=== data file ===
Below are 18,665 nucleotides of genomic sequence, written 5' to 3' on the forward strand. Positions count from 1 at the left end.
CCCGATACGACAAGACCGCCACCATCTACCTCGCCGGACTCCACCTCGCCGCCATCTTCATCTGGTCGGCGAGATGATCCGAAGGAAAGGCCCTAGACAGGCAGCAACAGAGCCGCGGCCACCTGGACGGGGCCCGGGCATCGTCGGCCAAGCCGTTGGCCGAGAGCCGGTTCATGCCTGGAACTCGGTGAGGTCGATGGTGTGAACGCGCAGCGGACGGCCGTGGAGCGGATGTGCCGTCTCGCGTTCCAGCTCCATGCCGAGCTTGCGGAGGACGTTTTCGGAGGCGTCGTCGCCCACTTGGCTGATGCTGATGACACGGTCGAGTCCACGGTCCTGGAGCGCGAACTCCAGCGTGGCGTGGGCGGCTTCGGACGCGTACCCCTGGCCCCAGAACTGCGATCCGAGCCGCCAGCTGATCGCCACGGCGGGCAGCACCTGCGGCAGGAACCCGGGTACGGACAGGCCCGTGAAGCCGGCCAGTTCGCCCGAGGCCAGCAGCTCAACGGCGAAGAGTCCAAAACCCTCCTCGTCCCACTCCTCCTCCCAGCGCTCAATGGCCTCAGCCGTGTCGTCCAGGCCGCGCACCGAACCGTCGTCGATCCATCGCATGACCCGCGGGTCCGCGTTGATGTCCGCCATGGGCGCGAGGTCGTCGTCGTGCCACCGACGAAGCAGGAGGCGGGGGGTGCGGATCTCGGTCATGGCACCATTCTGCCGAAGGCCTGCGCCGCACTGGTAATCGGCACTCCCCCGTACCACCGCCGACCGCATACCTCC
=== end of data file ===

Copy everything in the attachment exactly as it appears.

Below are 18,665 nucleotides of genomic sequence, written 5' to 3' on the forward strand. Positions count from 1 at the left end.
CCCGATACGACAAGACCGCCACCATCTACCTCGCCGGACTCCACCTCGCCGCCATCTTCATCTGGTCGGCGAGATGATCCGAAGGAAAGGCCCTAGACAGGCAGCAACAGAGCCGCGGCCACCTGGACGGGGCCCGGGCATCGTCGGCCAAGCCGTTGGCCGAGAGCCGGTTCATGCCTGGAACTCGGTGAGGTCGATGGTGTGAACGCGCAGCGGACGGCCGTGGAGCGGATGTGCCGTCTCGCGTTCCAGCTCCATGCCGAGCTTGCGGAGGACGTTTTCGGAGGCGTCGTCGCCCACTTGGCTGATGCTGATGACACGGTCGAGTCCACGGTCCTGGAGCGCGAACTCCAGCGTGGCGTGGGCGGCTTCGGACGCGTACCCCTGGCCCCAGAACTGCGATCCGAGCCGCCAGCTGATCGCCACGGCGGGCAGCACCTGCGGCAGGAACCCGGGTACGGACAGGCCCGTGAAGCCGGCCAGTTCGCCCGAGGCCAGCAGCTCAACGGCGAAGAGTCCAAAACCCTCCTCGTCCCACTCCTCCTCCCAGCGCTCAATGGCCTCAGCCGTGTCGTCCAGGCCGCGCACCGAACCGTCGTCGATCCATCGCATGACCCGCGGGTCCGCGTTGATGTCCGCCATGGGCGCGAGGTCGTCGTCGTGCCACCGACGAAGCAGGAGGCGGGGGGTGCGGATCTCGGTCATGGCACCATTCTGCCGAAGGCCTGCGCCGCACTGGTAATCGGCACTCCCCCGTACCACCGCCGACCGCATACCTCC